The authorities' order came as a coup de grâce to Chinese exchange operators following a crackdown that began earlier this month with a blanket ban on initial coin offerings, a newly popular funding method that has allowed blockchain startups and open-source software projects to raise nearly $2 billion from investors worldwide in 2017.

As the prices of bitcoin, ether and other cryptocoins went into freefall last week following the news, Dimon piled on. In widely publicized comments at an industry conference, the JPMorgan CEO called bitcoin a "fraud" that would soon "blow up."

"It's worse than tulip bulbs. It won't end well," he said.

One suspects Dimon, who last spoke out publicly against bitcoin in November 2015, when its price was about one-tenth of its current value, has grown annoyed at the cryptocurrency's staying power. Even his daughter, he said, has bought some bitcoin.

Yet bitcoin has weathered similar shocks in the past, from the meltdown of the Tokyo-based exchange Mt. Gox in 2014 to news of high-profile thefts and hacks of bitcoin businesses. Despite it all, bitcoin has continued to increase in value, soaring some 400% this year alone, from about $1,000 in January to about $5,000 in early September.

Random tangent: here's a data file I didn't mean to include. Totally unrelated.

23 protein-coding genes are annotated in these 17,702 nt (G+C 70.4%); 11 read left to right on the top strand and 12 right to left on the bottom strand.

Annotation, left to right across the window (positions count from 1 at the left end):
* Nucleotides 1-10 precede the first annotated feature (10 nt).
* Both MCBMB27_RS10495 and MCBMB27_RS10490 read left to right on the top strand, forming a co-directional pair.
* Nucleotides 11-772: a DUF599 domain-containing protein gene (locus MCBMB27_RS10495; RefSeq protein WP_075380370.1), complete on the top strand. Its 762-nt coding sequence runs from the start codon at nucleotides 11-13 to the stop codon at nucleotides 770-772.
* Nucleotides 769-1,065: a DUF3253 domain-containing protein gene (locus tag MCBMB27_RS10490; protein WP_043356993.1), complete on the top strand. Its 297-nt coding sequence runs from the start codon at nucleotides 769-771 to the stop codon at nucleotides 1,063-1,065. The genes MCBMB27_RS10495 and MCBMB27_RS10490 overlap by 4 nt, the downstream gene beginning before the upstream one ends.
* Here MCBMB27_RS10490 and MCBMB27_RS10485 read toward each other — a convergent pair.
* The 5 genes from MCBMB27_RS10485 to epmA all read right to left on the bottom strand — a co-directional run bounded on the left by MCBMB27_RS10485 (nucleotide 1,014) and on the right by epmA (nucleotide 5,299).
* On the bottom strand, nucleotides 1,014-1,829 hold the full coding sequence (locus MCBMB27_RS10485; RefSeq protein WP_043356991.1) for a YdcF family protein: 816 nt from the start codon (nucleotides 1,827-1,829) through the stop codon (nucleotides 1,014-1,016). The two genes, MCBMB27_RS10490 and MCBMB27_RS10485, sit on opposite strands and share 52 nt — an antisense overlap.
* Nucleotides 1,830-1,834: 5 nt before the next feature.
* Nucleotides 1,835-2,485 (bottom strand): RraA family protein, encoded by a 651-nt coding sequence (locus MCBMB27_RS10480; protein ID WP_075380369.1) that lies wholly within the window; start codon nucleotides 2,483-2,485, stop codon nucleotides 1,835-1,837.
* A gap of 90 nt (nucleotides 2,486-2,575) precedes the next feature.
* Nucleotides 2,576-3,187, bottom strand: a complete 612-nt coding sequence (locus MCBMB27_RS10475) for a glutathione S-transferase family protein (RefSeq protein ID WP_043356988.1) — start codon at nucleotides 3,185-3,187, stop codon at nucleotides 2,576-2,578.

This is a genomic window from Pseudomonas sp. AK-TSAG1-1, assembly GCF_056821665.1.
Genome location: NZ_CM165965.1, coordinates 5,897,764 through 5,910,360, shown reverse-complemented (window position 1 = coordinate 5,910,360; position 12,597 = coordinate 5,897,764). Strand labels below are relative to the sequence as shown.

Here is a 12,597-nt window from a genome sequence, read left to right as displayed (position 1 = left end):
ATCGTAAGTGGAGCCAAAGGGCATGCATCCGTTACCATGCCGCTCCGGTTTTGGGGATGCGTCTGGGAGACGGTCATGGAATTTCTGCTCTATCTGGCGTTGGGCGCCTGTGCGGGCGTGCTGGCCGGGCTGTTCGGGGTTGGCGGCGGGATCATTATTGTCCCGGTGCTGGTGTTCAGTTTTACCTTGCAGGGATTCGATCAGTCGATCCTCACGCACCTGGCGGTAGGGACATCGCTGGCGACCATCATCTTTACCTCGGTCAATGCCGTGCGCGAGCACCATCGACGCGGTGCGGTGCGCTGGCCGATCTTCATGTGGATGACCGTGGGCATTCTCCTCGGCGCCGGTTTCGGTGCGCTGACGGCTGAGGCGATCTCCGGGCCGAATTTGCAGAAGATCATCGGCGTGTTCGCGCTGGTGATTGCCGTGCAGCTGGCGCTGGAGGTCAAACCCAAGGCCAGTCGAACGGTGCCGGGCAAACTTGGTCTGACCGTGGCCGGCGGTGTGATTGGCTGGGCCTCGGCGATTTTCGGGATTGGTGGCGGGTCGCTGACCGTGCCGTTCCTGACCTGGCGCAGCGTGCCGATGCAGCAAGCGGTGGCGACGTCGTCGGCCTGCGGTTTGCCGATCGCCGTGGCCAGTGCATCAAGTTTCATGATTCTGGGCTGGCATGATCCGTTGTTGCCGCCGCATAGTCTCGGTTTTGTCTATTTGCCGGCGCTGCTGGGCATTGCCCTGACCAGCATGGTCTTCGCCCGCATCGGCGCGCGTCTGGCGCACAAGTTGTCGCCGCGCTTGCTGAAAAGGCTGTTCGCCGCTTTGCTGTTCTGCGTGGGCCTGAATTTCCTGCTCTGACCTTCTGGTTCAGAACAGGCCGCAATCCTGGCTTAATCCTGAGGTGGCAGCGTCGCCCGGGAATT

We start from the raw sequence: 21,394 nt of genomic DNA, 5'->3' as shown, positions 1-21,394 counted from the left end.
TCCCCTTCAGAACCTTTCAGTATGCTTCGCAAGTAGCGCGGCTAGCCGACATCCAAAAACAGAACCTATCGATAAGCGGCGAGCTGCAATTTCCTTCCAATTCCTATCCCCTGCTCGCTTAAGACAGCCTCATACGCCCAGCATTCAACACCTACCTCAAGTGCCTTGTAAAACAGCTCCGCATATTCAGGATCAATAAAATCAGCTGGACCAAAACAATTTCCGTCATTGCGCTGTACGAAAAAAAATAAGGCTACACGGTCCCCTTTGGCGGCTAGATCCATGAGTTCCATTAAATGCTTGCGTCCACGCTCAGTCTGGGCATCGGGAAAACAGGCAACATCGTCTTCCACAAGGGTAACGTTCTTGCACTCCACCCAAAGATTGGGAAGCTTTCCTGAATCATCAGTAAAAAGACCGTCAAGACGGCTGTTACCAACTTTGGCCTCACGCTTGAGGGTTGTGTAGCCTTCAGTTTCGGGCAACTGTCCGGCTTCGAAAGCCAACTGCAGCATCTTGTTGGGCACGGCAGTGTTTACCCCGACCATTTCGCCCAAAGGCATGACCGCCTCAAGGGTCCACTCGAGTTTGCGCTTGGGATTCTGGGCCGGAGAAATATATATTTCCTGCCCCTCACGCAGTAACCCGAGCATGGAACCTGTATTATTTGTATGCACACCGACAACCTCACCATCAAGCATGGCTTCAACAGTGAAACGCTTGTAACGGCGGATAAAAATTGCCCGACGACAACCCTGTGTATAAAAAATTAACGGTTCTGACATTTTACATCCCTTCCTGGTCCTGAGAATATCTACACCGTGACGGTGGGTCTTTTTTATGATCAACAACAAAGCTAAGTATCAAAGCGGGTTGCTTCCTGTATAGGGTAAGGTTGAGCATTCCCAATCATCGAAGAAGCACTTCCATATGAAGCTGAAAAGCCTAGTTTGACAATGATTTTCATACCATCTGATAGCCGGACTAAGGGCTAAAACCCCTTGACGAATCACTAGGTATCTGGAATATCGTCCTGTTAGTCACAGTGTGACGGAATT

What's more, cryptocurrency may hold the key to the future of cross-border payments. Even JPMorgan is experimenting with blockchain technology—and filed a patent in late 2013 for a bitcoin-style digital payment system. ICOs, meanwhile, promise to displace venture capital as the chief means of funding cutting-edge startups and software projects—and possibly the very future of the internet.

Bitcoin, some of its proponents insist, is exiting China, not the other way around.

China's place at the table

China, as some observers have been quick to point out, has a long and ignoble history of banning or blocking Western innovations of the digital age, from Facebook to YouTube. In no case was China's censure the kiss of death.